As part of solutions to the rising price of oil and gas, the United States has announced the largest Strategic Petroleum Reserve release. The White House, in a statement, revealed that it will release 1 million barrels of oil per day for the next six months from the reserve.
“The scale of this release is unprecedented: the world has never had a release of oil reserves at this 1 million per day rate for this length of time. This record release will provide a historic amount of supply to serve as bridge until the end of the year when domestic production ramps up”, the statement read.
According to an energy firm, ClearView Energy Partners, this development is the largest-ever SPR release by a factor of 3.6X.
Also, Goldman Sachs commodity analysts noted that the release by the US government would reduce the amount of necessary price-induced demand destruction, the sole oil rebalancing mechanism currently available.
“This would remain, however, a release of oil inventories, not a persistent source of supply for coming years. Such a release would therefore not resolve the structural supply deficit, years in the making”, they noted.
According to a report by the US Energy Information Administration (EIA), U.S. imports of petroleum products increased more than exports of petroleum products in 2021, resulting in a slight reduction in the net exports (exports minus imports) of U.S. petroleum product compared with 2020.
Investors King recalls that the US President, Joe Biden had earlier signed an Executive Order (E.O.) to ban the import of Russian oil, liquefied natural gas, and coal to the United States. This is in response to the ongoing war between Russia and Ukraine.
The US government also prohibited Americans from financing or enabling foreign companies that are making investment to produce energy in Russia.
“In the long run, the way to avoid high gas prices is to speed up – not slow down – our transition to a clean energy future. We cannot drill our way out of dependence on a global commodity controlled in part by foreign nations and their leaders, including Putin. The only way to eliminate Putin’s and every other producing country’s ability to use oil as an economic weapon, is to reduce our dependency on oil”, the White House had said in a Statement.
Inflation Rate Increases to 16.82% in April in Nigeria
Prices of goods and services in Africa’s largest economy Nigeria rose high in the month of April, according to the latest report from the National Bureau of Statistics (NBS).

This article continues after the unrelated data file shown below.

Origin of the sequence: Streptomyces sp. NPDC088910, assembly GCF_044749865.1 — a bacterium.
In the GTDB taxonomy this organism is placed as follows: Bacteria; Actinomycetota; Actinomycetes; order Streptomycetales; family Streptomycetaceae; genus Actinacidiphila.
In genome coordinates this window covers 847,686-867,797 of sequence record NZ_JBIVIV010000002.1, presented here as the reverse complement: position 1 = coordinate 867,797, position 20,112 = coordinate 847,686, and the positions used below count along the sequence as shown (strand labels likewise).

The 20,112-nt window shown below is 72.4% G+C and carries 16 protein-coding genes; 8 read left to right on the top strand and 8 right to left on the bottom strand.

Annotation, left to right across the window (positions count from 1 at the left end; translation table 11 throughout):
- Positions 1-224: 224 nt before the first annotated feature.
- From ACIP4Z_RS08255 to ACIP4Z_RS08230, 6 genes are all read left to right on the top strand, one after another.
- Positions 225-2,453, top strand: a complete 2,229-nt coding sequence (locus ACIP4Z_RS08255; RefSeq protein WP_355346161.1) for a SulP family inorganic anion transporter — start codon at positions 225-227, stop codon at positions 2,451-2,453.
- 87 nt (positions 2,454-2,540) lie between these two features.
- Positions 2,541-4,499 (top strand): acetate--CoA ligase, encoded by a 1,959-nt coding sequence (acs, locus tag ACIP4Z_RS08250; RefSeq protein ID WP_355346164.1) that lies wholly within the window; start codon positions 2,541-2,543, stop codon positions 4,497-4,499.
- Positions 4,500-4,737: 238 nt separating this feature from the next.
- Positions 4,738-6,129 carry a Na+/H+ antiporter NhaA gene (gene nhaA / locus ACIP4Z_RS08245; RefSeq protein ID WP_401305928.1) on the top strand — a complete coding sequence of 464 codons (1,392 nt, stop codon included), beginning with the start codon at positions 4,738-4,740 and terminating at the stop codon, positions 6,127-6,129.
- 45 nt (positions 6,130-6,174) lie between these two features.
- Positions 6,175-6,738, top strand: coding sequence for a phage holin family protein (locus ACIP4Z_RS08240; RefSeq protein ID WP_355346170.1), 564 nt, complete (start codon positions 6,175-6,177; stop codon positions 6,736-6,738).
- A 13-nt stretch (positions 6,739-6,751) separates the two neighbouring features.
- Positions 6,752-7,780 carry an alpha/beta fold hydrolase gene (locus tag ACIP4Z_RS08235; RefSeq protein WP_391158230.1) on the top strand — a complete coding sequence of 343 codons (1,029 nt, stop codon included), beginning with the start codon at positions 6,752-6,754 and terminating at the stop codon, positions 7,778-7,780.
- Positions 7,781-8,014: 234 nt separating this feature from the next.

The Consumer Price Index, which measures inflation rate, grew at 16.82% rate in the month under review from 15.92% in March 2022. The inflation rate has been on a steady rise since Novermber 2021 when it drops to 15.40%.
On a month basis, inflation increased to 1.76 percent in April 2022, representing an increase of 0.02% from 1.74% recorded in March. The persistent increase in prices reflect the changes in Nigeria’s economic fundamentals. One of the key challenges impacting prices is foreign exchange scarcity.
Naira to Dollar exchange rate jumped to N600/US$1 at the parallel market popularly known as the black market despite the Central Bank of Nigeria discouraging patronage at that section of forex. However, inability to access forex at central bank designated deposit money banks forced most Nigerians to the unregulated black market.
Similarly, the drop in the nation’s external reserves due to the lower crude oil production from the year to date dragged on foreign revenue that eventually hurt central bank ability to service the economy with enough forex in an economy that imported over 90% of its consumption.
Again, rising insecurities in key food producing regions contributed to the jump in prices of food items as noted in the report. The composite food index grew at 18.37% rate in April 2022, slower than the 22.72% filed in April 2021.
According to NBS, the increase in the value of the index was due to rise in prices of Bread and cereals, Food
products n.e.c, Potatoes, yam, and other tubers, Wine, Fish, Meat, and Oils. On a monthly basis, food sub-index grew 0.01% to 2% in April from 1.99% in March.
However, the more accurate 12 month index reflect decline in food index from 19.21% filed in March 2022 to 18.88% in April 2022.
ICT Changing The Face of Nigeria’s Economy
While many thought the oil sector would save the Nigerian economy, the drift is gradually shifting away from the oil sector into the non-oil sector – the Information and Communications Technology (ICT).
A recent data revealed by the National Bureau of Statistics, sighted by Investors King, shows that the ICT has contributed 16 per cent to the growth of Nigeria’s Gross Domestic Product (GDP).